1. Retiree health insurance benefits: $10,873. The average worker also received nearly $10,900 in future retiree health insurance State workers receive a 5 percent reduction from the cost of their retiree insurance premiums for each year they work for the state. Under this deal, the state pays for 100 percent of future retiree health insurance premiums for an employee who works 20 years for the state.Since a vast majority of Illinois state workers retire with 20 or more years of service, Illinois taxpayers pay for the entirety of those workers’ retiree health insurance costs. The total cost of this benefit can be as high as $500,000 in today’s dollars, per employee.

AFSCME illinois state worker pay

In all, AFSCME total annual pay and benefits are worth just under $110,000 per member.

DEAR READER:

To make informed decisions, the public must receive the unbiased truth. Unfortunately, that isn’t what we often get out of our elected officials or the legacy media. At the Illinois Policy Institute, that is something we are going to fix.

We are an independent nonprofit consisting of more than 20 writers and policy experts. Our mission is to generate public policy solutions that promote personal freedom and prosperity in Illinois.

  • We have produced the only viable plan to balance the state budget while also reducing the tax burden placed on residents like you.
  • Our work is consumed by more than 500,000 Illinoisans each month, free of charge.
  • We are funded solely by the support of the general public. We receive no government dollars.

But to continue to provide unbiased reporting and viable policy solutions, we need your support.

If you want to see a more prosperous Illinois for your family and friends, please take a minute to help make a difference. Thank you.

AFSCME demands more, but taxpayers are tapped out

AFSCME and the state have been fighting over the terms of a new contract for the past two years. Most recently, proceedings have been tied up in the court system.

Rather than accept the terms of the state’s contract offer, AFSCME is now threatening to strike if its demands – which would cost taxpayers $3.1 billion more over a three-year period compared with the state’s proposal – are not met.

AFSCME’s demands include additional state worker salary, health care and pension benefits. Specifically, AFSCME leaders are seeking raises ranging from 11.5 to 29 percent, a 37.5-hour workweek, up to five weeks of vacation and enhanced health care coverage.

It’s time Illinois politicians got their priorities straight and supported the state’s attempt to reform worker pay and benefits.

Most Illinoisans don’t have a six-figure compensation package. And they are already suffering under one of the nation’s worst business climates, a shrinking population, a high unemployment rate, collapsing manufacturing, stagnant incomes and the nation’s highest property taxes.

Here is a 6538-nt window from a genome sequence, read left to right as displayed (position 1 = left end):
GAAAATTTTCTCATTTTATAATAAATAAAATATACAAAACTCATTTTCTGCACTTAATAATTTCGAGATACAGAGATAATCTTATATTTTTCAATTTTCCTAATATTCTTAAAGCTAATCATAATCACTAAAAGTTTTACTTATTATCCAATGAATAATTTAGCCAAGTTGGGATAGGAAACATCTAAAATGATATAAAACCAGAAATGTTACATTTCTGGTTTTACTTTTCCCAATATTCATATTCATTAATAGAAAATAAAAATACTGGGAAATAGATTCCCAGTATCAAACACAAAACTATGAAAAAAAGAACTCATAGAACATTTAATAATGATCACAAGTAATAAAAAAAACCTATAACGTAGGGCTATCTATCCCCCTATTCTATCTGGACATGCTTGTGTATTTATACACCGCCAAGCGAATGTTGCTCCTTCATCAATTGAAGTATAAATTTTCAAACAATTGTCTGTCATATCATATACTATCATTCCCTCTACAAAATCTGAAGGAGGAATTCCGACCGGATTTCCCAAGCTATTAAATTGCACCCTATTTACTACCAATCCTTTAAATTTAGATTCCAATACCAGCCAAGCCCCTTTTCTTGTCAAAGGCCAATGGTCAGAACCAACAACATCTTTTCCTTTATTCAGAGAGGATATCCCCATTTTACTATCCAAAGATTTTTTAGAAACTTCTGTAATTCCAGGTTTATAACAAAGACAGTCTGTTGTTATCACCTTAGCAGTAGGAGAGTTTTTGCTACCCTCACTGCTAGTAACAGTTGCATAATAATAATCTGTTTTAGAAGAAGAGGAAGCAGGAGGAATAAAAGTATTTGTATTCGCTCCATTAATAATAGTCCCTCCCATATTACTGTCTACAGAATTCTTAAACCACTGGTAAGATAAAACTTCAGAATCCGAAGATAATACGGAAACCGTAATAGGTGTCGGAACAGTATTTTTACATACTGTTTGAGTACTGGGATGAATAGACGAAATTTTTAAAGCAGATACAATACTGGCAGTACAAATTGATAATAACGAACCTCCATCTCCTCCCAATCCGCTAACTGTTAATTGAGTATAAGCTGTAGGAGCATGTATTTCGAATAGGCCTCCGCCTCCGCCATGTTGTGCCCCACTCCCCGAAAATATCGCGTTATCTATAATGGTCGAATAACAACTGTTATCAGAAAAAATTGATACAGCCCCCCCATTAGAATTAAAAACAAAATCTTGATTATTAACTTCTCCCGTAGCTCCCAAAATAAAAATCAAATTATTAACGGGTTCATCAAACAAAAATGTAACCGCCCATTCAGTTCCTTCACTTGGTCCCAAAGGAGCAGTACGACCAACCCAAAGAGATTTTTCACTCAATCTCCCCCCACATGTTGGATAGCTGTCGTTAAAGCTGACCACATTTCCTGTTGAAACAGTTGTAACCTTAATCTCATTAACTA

Illinoisans need reforms, not tax hikes.

The Illinois Policy Institute has laid out the worker pay and other reforms Illinois needs in Budget Solutions 2018. The plan fills Illinois’ budget hole, provides tax relief to struggling homeowners through a comprehensive property tax reform package, implements pension reforms that begin an end to the state’s pension crisis, and enacts major reforms to state spending on Medicaid and state worker health care benefits.

TAGS: AFSCME: American Federation of State County and Municipal Employees, health insurance, state worker pay

Source: Will County News

Property Taxes increase = Property Value decrease

Editors note:

When discussion of raising the Property Tax Levy at local elected Boards begin, B0ard Members are told by staff, Superintendents,  and or chairs of the Finance Committee how much money they need.  The discussion is rarely if ever on cuts in spending. Public Sector employees on average according to Illinois Policy make 38% more than those not funded by tax dollars in the private sector and are rarely laid off or terminated. Public Sector employees expect a raise every year. New programs that benefit the community are initiated despite the cost pushing up the property tax Levy in the name of all the benefits for the people. This is unsustainable and forces people to leave to places they can afford. Problem is in selling a high taxed home with a huge water bill like in Homer Glen Illinois where no one wants the excessive cost. Local Boards need to understand the difference between needs and wants.

The State of Illinois is broke and has no budget for so long with more bills than revenue, and no light at the end of the tunnel. The Democrat answer is to raise taxes. The republicans say cut spending. On a local level the majority of Boards raise taxes despite campaigning on cutting taxes. In the meantime my taxes keep going up and my property can’t be sold unless I drop the price is a common statement I hear quite often. Just ask yourself “At what dollar amount in property tax will I be forced to move because I can no longer afford it”.

 

https://www.illinoispolicy.org/story/home-is-where-the-hurt-is-how-property-taxes-are-crushing-illinois-middle-class/

Source: Will County News